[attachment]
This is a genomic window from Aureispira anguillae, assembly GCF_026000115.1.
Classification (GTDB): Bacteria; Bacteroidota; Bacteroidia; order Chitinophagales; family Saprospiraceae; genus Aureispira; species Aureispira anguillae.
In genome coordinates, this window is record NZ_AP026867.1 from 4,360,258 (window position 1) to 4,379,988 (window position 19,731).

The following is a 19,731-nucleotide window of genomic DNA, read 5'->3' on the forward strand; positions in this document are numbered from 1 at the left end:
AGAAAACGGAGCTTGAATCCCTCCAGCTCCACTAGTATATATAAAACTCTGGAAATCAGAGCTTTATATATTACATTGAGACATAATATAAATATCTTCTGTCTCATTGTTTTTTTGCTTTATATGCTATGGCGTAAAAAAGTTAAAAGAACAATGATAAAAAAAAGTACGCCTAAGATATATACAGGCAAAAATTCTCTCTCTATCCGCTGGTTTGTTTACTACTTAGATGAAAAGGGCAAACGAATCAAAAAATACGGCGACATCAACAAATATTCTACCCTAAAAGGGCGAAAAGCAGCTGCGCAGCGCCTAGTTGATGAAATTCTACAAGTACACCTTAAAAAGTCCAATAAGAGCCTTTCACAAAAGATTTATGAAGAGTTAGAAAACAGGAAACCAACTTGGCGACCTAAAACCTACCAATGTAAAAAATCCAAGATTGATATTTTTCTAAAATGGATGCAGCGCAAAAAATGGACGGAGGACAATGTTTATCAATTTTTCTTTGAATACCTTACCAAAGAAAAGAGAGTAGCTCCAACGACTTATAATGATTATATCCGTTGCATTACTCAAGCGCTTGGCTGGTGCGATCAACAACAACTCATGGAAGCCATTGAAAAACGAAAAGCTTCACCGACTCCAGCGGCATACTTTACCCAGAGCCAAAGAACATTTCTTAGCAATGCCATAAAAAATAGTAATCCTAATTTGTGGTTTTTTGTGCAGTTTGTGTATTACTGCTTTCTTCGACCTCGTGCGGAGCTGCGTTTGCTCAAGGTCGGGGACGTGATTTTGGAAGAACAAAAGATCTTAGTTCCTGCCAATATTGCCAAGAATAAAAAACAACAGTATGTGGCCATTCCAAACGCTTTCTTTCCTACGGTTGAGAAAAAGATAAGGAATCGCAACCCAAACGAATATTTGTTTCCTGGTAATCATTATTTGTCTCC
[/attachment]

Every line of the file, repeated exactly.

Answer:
This is a genomic window from Aureispira anguillae, assembly GCF_026000115.1.
Classification (GTDB): Bacteria; Bacteroidota; Bacteroidia; order Chitinophagales; family Saprospiraceae; genus Aureispira; species Aureispira anguillae.
In genome coordinates, this window is record NZ_AP026867.1 from 4,360,258 (window position 1) to 4,379,988 (window position 19,731).

The following is a 19,731-nucleotide window of genomic DNA, read 5'->3' on the forward strand; positions in this document are numbered from 1 at the left end:
AGAAAACGGAGCTTGAATCCCTCCAGCTCCACTAGTATATATAAAACTCTGGAAATCAGAGCTTTATATATTACATTGAGACATAATATAAATATCTTCTGTCTCATTGTTTTTTTGCTTTATATGCTATGGCGTAAAAAAGTTAAAAGAACAATGATAAAAAAAAGTACGCCTAAGATATATACAGGCAAAAATTCTCTCTCTATCCGCTGGTTTGTTTACTACTTAGATGAAAAGGGCAAACGAATCAAAAAATACGGCGACATCAACAAATATTCTACCCTAAAAGGGCGAAAAGCAGCTGCGCAGCGCCTAGTTGATGAAATTCTACAAGTACACCTTAAAAAGTCCAATAAGAGCCTTTCACAAAAGATTTATGAAGAGTTAGAAAACAGGAAACCAACTTGGCGACCTAAAACCTACCAATGTAAAAAATCCAAGATTGATATTTTTCTAAAATGGATGCAGCGCAAAAAATGGACGGAGGACAATGTTTATCAATTTTTCTTTGAATACCTTACCAAAGAAAAGAGAGTAGCTCCAACGACTTATAATGATTATATCCGTTGCATTACTCAAGCGCTTGGCTGGTGCGATCAACAACAACTCATGGAAGCCATTGAAAAACGAAAAGCTTCACCGACTCCAGCGGCATACTTTACCCAGAGCCAAAGAACATTTCTTAGCAATGCCATAAAAAATAGTAATCCTAATTTGTGGTTTTTTGTGCAGTTTGTGTATTACTGCTTTCTTCGACCTCGTGCGGAGCTGCGTTTGCTCAAGGTCGGGGACGTGATTTTGGAAGAACAAAAGATCTTAGTTCCTGCCAATATTGCCAAGAATAAAAAACAACAGTATGTGGCCATTCCAAACGCTTTCTTTCCTACGGTTGAGAAAAAGATAAGGAATCGCAACCCAAACGAATATTTGTTTCCTGGTAATCATTATTTGTCTCC